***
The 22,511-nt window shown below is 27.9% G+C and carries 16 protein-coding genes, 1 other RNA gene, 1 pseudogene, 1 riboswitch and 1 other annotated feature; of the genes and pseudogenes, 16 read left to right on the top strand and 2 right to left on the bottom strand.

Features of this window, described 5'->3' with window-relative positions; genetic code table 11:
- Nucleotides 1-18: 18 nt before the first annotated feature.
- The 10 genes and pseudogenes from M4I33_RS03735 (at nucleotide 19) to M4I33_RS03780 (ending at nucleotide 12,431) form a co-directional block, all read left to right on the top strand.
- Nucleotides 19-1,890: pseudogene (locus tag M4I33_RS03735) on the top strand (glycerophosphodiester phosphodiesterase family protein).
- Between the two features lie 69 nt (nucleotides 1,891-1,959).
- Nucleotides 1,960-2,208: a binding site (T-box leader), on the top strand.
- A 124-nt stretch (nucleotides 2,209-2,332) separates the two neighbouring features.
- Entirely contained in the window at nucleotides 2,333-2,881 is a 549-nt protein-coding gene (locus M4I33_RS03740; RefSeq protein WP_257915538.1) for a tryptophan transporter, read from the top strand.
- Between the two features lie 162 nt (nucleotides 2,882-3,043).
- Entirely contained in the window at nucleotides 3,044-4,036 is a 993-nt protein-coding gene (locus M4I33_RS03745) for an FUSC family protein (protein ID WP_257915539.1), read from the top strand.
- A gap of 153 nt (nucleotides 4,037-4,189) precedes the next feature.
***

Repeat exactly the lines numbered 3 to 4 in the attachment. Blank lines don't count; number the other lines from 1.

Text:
- Nucleotides 1-18: 18 nt before the first annotated feature.
- The 10 genes and pseudogenes from M4I33_RS03735 (at nucleotide 19) to M4I33_RS03780 (ending at nucleotide 12,431) form a co-directional block, all read left to right on the top strand.